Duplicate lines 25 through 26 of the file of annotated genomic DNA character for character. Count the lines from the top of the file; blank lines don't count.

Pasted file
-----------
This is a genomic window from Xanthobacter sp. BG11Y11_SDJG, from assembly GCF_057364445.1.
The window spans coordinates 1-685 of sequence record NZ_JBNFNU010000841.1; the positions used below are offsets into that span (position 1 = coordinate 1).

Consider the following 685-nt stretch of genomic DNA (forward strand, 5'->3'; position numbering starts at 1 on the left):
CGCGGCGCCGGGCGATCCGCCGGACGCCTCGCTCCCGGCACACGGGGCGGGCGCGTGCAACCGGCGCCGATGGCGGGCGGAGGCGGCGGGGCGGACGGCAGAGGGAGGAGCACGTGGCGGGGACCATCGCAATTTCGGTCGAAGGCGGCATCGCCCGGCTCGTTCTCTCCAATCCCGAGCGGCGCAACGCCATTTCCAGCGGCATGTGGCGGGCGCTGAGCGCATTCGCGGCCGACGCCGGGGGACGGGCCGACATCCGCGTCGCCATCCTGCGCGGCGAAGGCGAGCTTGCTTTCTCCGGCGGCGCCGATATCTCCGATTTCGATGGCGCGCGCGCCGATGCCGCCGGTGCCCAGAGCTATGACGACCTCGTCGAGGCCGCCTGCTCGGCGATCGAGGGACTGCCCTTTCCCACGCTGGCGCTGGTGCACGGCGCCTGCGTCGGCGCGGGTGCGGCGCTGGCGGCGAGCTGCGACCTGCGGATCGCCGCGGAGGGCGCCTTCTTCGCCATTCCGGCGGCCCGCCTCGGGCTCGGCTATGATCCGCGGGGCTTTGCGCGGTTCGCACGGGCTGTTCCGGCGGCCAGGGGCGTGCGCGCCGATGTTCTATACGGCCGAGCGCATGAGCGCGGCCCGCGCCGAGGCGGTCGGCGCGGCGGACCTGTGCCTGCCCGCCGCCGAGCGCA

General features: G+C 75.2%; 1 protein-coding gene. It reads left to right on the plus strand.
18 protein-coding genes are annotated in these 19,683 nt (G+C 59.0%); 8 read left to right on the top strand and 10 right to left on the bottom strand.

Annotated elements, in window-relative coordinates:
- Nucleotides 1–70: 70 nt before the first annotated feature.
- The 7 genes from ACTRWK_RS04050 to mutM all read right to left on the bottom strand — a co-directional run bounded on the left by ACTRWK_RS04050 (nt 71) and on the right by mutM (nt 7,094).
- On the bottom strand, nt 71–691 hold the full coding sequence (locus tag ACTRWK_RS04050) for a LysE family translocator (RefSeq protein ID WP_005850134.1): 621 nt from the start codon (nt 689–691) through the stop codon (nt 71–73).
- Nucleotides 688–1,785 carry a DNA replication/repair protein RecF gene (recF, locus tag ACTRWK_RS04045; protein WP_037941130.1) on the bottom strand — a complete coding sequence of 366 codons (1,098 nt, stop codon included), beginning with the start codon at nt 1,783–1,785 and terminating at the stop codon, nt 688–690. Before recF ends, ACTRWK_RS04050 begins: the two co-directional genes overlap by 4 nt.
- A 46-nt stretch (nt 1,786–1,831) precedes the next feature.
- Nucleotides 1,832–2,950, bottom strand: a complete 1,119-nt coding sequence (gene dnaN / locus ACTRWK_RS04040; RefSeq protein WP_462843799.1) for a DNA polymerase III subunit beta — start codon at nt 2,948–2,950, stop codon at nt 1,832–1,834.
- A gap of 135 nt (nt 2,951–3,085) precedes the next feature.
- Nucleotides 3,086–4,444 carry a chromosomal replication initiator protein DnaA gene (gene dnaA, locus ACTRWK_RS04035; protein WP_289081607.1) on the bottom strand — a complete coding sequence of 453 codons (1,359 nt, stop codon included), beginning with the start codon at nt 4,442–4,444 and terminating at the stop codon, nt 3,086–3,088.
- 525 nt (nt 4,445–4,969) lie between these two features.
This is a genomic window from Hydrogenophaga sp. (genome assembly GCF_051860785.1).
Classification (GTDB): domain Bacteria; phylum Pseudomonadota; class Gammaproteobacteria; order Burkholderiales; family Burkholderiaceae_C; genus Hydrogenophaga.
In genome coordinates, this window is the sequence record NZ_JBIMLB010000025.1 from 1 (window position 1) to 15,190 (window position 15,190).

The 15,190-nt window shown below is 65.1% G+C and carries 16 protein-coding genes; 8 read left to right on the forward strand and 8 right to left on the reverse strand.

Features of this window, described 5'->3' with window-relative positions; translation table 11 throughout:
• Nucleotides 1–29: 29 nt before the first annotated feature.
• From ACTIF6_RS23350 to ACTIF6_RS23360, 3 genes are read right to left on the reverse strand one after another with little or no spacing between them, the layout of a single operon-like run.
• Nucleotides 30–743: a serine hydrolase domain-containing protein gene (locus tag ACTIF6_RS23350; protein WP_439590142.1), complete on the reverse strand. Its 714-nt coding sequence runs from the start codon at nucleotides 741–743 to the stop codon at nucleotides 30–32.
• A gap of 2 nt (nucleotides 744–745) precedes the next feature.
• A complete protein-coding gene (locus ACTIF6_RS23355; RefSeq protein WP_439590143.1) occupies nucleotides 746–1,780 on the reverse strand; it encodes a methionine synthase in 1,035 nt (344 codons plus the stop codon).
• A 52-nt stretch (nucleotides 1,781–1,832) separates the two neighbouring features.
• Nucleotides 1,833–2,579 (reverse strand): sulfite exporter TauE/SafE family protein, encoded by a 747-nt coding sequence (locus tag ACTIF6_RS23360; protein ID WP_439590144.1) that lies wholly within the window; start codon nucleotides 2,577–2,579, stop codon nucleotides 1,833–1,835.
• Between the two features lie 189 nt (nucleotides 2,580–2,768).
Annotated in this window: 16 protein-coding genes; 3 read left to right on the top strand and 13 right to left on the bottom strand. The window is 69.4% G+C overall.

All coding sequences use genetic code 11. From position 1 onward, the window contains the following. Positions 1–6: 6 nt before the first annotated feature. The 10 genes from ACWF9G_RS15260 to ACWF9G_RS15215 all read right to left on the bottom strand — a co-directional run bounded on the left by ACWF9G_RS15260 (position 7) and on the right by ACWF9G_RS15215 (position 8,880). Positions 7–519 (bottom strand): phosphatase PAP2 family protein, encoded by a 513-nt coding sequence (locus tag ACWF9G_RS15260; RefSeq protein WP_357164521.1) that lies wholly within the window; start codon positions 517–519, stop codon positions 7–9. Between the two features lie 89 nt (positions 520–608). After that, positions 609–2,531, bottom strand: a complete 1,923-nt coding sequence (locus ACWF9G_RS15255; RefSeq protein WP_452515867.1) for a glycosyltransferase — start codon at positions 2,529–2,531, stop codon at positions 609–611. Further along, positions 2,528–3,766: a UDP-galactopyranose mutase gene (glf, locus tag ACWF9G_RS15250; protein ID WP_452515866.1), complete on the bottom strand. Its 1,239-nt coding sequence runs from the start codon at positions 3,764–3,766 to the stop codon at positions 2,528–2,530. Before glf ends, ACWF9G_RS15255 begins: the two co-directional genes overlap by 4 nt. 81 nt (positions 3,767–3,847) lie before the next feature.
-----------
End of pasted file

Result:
• A gap of 2 nt (nucleotides 744–745) precedes the next feature.
• A complete protein-coding gene (locus ACTIF6_RS23355; RefSeq protein WP_439590143.1) occupies nucleotides 746–1,780 on the reverse strand; it encodes a methionine synthase in 1,035 nt (344 codons plus the stop codon).